Don’t you hate it when you get to the end of your ballot, and suddenly you’re faced with an unfamiliar constitutional amendment or referendum?
I would say great minds run in pairs, but when it comes to my friend and Great American, Stewart Rodeheaver, that does him a disservice. Simply put, his mind is a couple of laps ahead of mine.
October is Breast Cancer Awareness Month, and one year ago, The Blackshear Times asked me to relate my experiences soon after I was diagnosed with lobular carcinoma – a breast cancer that only effects 10-13 percent of patients.
I try not to write about whatever all the ponderous political pundits are pontificating about at the time. I am just not a “me too” kind of guy. But, I am going to have to make an exception this week and mention the recent presidential debate. To call it a debacle is being too kind. To the c…
I’ve pondered and researched for years how our habits drive behavior and how these same habits can form generational practices within the family.
It is my duty to report to you on the state of the state in which you find yourself. I am talking, of course, about the Great State of Georgia.
September is Suicide Prevention and Awareness month so let’s review the numbers – 132 Americans die by suicide each day. Suicide is the second leading cause of death in ages 10-34.
I don’t know about you, but I find the political ads on television these days refreshing. At least we have something to look at beside ads for ambulance-chasing lawyers. (I try to find the silver lining in every cloud.)
Silence, according to the Oxford Language dictionary, is defined as both a noun: complete absence of sound, and as a verb: to cause to become silent: prohibit or prevent from speaking.
Remember the Tina Turner hit, “What’s Love Got To Do With It?” In the lyrics, love is referred to as a “second-hand emotion.” That song popped into my head as I watch what is happening to our country.
Necessity is the mother of invention, and a lot of mothers (and fathers) trying to cope with remote learning see the necessity of inventing something, anything, to improve the experience. Thus were born learning pods.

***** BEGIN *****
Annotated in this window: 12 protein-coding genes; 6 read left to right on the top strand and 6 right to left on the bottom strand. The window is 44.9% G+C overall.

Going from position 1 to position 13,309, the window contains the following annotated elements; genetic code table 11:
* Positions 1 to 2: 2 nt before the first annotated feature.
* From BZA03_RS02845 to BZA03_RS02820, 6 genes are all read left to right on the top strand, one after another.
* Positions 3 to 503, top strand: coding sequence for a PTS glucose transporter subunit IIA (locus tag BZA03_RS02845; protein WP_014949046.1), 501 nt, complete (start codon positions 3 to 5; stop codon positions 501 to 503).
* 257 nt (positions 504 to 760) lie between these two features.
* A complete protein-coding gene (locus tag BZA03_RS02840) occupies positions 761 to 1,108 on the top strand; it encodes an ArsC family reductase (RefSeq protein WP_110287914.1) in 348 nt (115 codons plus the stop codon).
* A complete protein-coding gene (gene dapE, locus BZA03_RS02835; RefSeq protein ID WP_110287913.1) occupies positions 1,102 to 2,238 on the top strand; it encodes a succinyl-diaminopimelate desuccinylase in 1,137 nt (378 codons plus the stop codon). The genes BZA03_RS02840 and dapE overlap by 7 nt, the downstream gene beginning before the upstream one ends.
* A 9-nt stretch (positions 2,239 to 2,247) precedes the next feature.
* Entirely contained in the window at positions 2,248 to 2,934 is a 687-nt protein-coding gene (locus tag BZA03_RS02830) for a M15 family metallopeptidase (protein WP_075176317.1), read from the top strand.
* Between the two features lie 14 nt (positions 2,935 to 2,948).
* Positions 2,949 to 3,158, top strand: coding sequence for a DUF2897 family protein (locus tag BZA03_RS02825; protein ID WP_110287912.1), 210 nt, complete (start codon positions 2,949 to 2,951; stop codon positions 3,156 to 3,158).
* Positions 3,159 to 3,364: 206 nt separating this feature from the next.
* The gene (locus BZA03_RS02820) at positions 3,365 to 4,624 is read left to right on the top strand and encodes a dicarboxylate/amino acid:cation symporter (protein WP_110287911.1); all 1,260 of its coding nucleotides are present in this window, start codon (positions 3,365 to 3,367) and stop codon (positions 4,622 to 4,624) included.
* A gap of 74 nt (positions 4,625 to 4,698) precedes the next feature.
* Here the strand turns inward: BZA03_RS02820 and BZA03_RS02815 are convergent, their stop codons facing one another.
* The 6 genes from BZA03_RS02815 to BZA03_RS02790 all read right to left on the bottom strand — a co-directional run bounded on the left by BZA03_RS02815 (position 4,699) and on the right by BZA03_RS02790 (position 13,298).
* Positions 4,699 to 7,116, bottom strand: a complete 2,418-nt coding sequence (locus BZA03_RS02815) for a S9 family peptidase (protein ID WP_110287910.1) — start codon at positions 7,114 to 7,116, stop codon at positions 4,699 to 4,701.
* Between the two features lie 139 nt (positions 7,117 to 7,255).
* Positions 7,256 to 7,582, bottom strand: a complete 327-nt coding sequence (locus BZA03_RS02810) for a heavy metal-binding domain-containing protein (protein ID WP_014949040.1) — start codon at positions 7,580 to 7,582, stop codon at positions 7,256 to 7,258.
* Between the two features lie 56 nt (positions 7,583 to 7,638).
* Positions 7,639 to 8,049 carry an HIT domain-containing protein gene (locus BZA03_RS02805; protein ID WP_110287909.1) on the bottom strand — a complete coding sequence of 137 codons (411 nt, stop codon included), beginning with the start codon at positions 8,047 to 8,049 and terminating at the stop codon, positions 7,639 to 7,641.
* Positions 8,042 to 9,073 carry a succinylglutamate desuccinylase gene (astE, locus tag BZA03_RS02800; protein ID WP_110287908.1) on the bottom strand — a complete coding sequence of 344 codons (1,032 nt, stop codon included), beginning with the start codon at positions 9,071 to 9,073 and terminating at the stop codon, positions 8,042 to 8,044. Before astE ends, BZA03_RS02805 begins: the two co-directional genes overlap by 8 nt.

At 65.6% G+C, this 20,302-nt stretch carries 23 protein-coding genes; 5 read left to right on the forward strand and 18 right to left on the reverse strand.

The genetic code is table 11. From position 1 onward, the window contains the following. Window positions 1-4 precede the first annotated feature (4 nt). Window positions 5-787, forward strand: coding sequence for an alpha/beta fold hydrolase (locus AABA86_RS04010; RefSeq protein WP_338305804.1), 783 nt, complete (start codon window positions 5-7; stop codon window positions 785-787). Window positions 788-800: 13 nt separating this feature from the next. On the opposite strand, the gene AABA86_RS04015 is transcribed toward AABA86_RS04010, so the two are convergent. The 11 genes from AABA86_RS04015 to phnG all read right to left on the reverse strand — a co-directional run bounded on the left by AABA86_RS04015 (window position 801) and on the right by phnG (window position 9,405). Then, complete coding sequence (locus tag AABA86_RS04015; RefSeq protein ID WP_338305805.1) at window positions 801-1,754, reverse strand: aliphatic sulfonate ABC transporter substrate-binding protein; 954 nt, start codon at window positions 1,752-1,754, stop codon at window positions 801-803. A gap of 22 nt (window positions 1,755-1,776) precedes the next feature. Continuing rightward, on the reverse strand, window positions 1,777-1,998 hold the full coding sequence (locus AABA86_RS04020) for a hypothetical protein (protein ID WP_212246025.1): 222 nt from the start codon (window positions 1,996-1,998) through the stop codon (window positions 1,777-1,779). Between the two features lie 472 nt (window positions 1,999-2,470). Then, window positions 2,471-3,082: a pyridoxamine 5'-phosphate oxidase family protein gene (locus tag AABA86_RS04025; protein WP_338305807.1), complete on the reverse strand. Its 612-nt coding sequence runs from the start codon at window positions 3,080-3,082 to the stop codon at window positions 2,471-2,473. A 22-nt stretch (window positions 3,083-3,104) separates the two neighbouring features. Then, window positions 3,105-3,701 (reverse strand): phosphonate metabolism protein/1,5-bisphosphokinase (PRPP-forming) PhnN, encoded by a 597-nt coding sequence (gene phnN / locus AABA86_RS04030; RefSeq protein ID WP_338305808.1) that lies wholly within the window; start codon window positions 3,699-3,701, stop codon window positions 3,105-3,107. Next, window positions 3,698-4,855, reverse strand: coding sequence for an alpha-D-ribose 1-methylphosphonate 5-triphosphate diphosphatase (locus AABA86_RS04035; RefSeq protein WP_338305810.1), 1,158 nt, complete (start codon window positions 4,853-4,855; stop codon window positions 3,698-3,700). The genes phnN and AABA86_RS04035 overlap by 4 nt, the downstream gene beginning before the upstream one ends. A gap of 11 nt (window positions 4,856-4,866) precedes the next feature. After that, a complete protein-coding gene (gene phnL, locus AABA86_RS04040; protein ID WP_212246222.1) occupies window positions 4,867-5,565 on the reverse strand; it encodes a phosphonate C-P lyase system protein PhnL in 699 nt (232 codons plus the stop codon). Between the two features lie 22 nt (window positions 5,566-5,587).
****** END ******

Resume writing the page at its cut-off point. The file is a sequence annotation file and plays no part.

You longtime loyalists (and you know who you are) will remember the exploits of Sheila the Family Wonderdog in this space. You will also recall Shelia went to Doggie Heaven a few years back where she now enjoys swapping yarns with her pals Lassie, Rin Tin Tin and Old Yeller and chasing squir…
Sometimes it’s a dream from a sweet night’s sleep that brings back the nostalgia of another time, another place or a friend long gone, one who has been relegated to occasional remembrances.
We’re on the final countdown to Baby Gove’s arrival and life for Jeremy and I is a flurry of activity lately. I thought we were doing well moving through that pre-baby to-do list I mentioned in a previous column -— until two weeks ago.
It’s a jungle out there and Kandiss Taylor is trying to hack her way through it. We are talking about Georgia’s “jungle primary,” a euphemism for a special election on Nov. 3 to fill the remaining two years of U.S. Sen. Johnny Isakson’s term. Isakson, a Great American of the first rank, chos…
Two decades ago, when I was trying to sell my first book from a 30-page outline, during my time in New York, I received absolutely splendid news. “The secrets of Southern womanhood” had read the outline then made a call to an editor at Random House.
The apocalypse is truly upon us. Somebody has made the decision — I don’t know who, but I know it wasn’t me — that the Georgia-Georgia Tech football game will not be played this year for the first time since 1924. This hallowed event, which dates to 1893, is commonly referred to as “Clean Ol…
In these days of discontent and destruction, hate and harangue, we could really use Roy Rogers. And Trigger, his Golden Palomino. Or Dale Evans and Bullet the Wonder Dog, not to mention the Sons of the Pioneers. I believe if we could get this group back, we could find our kinder and gentler selves.
Perhaps it is because I was raised as a storyteller then trained, through both education and career as a journalist, that I have a deep-seated belief a person is built through generations of kinfolks then painted and decorated through personal experiences.
I could tell by the way the phone jumped straight up when it rang who was on the line. It could be none other than Skeeter Skates, owner of Skeeter Skates Tree Stump Removal and Plow Repair, located in Ryo, Georgia. Yes, phones jump where Skeeter is involved. I do, too.
Somewhere out there on the field Friday evening, there was a little sense of normalcy in a world that is chaotic, at times upside down and often doesn’t make any sense. The Pierce County High School Class of 2020 officially graduated in July — some two months after the originally scheduled date.
Has it really been 24 years since the Atlanta Centennial Olympic Games? Sunday will mark 8,766 days since that dramatic night when Muhammed Ali, hands shaking with palsy, lit the cauldron signifying the beginning of 17 days of Olympic competition and the culmination of years of hard work.
The uncertainties and changes brought on by COVID-19 have created anxiety for many and intensified the anxiety of others. However, we don’t have to let this anxiety rule over us. By definition, anxiety is the feeling of worry about an eminent event or over something with an uncertain outcom…
The scene: A grocery store aisle, one-way, 6 feet from another human being, masked and looking for any available paper products since toilet tissue seems to be as rare as a singing frog these days. And then, suddenly: